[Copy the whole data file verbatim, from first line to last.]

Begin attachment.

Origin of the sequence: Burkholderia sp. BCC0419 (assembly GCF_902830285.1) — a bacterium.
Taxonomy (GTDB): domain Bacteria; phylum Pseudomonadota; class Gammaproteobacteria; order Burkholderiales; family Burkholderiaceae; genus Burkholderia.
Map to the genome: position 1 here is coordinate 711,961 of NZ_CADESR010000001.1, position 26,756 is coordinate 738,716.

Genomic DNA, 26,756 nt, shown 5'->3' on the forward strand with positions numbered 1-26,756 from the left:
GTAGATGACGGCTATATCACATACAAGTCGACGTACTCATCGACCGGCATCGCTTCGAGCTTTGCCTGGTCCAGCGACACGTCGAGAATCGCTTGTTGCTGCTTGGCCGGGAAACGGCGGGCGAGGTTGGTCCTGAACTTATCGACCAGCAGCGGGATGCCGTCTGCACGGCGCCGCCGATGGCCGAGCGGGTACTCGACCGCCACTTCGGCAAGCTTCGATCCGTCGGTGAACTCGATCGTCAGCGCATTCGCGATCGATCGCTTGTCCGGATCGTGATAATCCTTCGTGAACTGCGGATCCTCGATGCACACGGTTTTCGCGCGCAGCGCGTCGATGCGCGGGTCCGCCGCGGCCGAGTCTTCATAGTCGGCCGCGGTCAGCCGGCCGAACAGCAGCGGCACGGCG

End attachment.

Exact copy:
Origin of the sequence: Burkholderia sp. BCC0419 (assembly GCF_902830285.1) — a bacterium.
Taxonomy (GTDB): domain Bacteria; phylum Pseudomonadota; class Gammaproteobacteria; order Burkholderiales; family Burkholderiaceae; genus Burkholderia.
Map to the genome: position 1 here is coordinate 711,961 of NZ_CADESR010000001.1, position 26,756 is coordinate 738,716.

Genomic DNA, 26,756 nt, shown 5'->3' on the forward strand with positions numbered 1-26,756 from the left:
GTAGATGACGGCTATATCACATACAAGTCGACGTACTCATCGACCGGCATCGCTTCGAGCTTTGCCTGGTCCAGCGACACGTCGAGAATCGCTTGTTGCTGCTTGGCCGGGAAACGGCGGGCGAGGTTGGTCCTGAACTTATCGACCAGCAGCGGGATGCCGTCTGCACGGCGCCGCCGATGGCCGAGCGGGTACTCGACCGCCACTTCGGCAAGCTTCGATCCGTCGGTGAACTCGATCGTCAGCGCATTCGCGATCGATCGCTTGTCCGGATCGTGATAATCCTTCGTGAACTGCGGATCCTCGATGCACACGGTTTTCGCGCGCAGCGCGTCGATGCGCGGGTCCGCCGCGGCCGAGTCTTCATAGTCGGCCGCGGTCAGCCGGCCGAACAGCAGCGGCACGGCG